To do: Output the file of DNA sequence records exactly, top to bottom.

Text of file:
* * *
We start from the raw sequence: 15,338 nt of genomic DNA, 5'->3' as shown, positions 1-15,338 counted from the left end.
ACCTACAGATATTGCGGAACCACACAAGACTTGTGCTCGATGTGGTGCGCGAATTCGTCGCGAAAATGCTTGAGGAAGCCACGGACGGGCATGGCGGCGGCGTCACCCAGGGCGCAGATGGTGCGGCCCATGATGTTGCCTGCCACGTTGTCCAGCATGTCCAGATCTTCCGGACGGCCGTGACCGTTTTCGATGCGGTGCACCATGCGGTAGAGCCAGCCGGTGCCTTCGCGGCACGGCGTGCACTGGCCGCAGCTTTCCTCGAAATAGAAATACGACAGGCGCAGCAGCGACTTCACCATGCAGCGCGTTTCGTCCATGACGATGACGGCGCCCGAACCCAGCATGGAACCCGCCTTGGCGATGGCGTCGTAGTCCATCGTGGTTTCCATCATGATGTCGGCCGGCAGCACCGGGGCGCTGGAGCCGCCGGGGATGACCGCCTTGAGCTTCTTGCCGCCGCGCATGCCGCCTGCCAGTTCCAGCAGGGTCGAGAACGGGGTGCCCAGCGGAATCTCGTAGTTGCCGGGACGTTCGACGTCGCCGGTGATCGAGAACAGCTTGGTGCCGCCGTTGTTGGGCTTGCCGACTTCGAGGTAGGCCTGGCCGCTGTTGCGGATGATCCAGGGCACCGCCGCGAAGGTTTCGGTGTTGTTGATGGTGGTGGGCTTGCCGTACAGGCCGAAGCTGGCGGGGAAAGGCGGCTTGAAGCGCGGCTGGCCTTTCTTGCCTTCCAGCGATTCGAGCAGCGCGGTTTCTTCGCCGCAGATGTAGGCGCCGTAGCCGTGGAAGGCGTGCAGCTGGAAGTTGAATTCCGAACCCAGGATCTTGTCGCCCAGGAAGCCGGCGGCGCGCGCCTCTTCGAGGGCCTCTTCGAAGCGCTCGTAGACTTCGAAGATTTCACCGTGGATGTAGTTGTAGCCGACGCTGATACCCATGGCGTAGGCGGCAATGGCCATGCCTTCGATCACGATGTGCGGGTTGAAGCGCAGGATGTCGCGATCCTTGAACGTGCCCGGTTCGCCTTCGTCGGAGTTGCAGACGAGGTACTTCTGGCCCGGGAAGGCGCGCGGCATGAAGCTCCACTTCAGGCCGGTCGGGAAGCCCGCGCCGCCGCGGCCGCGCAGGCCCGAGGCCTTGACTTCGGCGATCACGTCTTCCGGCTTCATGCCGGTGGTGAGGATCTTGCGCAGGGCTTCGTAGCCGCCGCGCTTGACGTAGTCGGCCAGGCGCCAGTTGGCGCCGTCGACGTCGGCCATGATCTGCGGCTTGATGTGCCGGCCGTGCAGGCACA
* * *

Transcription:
We start from the raw sequence: 15,338 nt of genomic DNA, 5'->3' as shown, positions 1-15,338 counted from the left end.
ACCTACAGATATTGCGGAACCACACAAGACTTGTGCTCGATGTGGTGCGCGAATTCGTCGCGAAAATGCTTGAGGAAGCCACGGACGGGCATGGCGGCGGCGTCACCCAGGGCGCAGATGGTGCGGCCCATGATGTTGCCTGCCACGTTGTCCAGCATGTCCAGATCTTCCGGACGGCCGTGACCGTTTTCGATGCGGTGCACCATGCGGTAGAGCCAGCCGGTGCCTTCGCGGCACGGCGTGCACTGGCCGCAGCTTTCCTCGAAATAGAAATACGACAGGCGCAGCAGCGACTTCACCATGCAGCGCGTTTCGTCCATGACGATGACGGCGCCCGAACCCAGCATGGAACCCGCCTTGGCGATGGCGTCGTAGTCCATCGTGGTTTCCATCATGATGTCGGCCGGCAGCACCGGGGCGCTGGAGCCGCCGGGGATGACCGCCTTGAGCTTCTTGCCGCCGCGCATGCCGCCTGCCAGTTCCAGCAGGGTCGAGAACGGGGTGCCCAGCGGAATCTCGTAGTTGCCGGGACGTTCGACGTCGCCGGTGATCGAGAACAGCTTGGTGCCGCCGTTGTTGGGCTTGCCGACTTCGAGGTAGGCCTGGCCGCTGTTGCGGATGATCCAGGGCACCGCCGCGAAGGTTTCGGTGTTGTTGATGGTGGTGGGCTTGCCGTACAGGCCGAAGCTGGCGGGGAAAGGCGGCTTGAAGCGCGGCTGGCCTTTCTTGCCTTCCAGCGATTCGAGCAGCGCGGTTTCTTCGCCGCAGATGTAGGCGCCGTAGCCGTGGAAGGCGTGCAGCTGGAAGTTGAATTCCGAACCCAGGATCTTGTCGCCCAGGAAGCCGGCGGCGCGCGCCTCTTCGAGGGCCTCTTCGAAGCGCTCGTAGACTTCGAAGATTTCACCGTGGATGTAGTTGTAGCCGACGCTGATACCCATGGCGTAGGCGGCAATGGCCATGCCTTCGATCACGATGTGCGGGTTGAAGCGCAGGATGTCGCGATCCTTGAACGTGCCCGGTTCGCCTTCGTCGGAGTTGCAGACGAGGTACTTCTGGCCCGGGAAGGCGCGCGGCATGAAGCTCCACTTCAGGCCGGTCGGGAAGCCCGCGCCGCCGCGGCCGCGCAGGCCCGAGGCCTTGACTTCGGCGATCACGTCTTCCGGCTTCATGCCGGTGGTGAGGATCTTGCGCAGGGCTTCGTAGCCGCCGCGCTTGACGTAGTCGGCCAGGCGCCAGTTGGCGCCGTCGACGTCGGCCATGATCTGCGGCTTGATGTGCCGGCCGTGCAGGCACA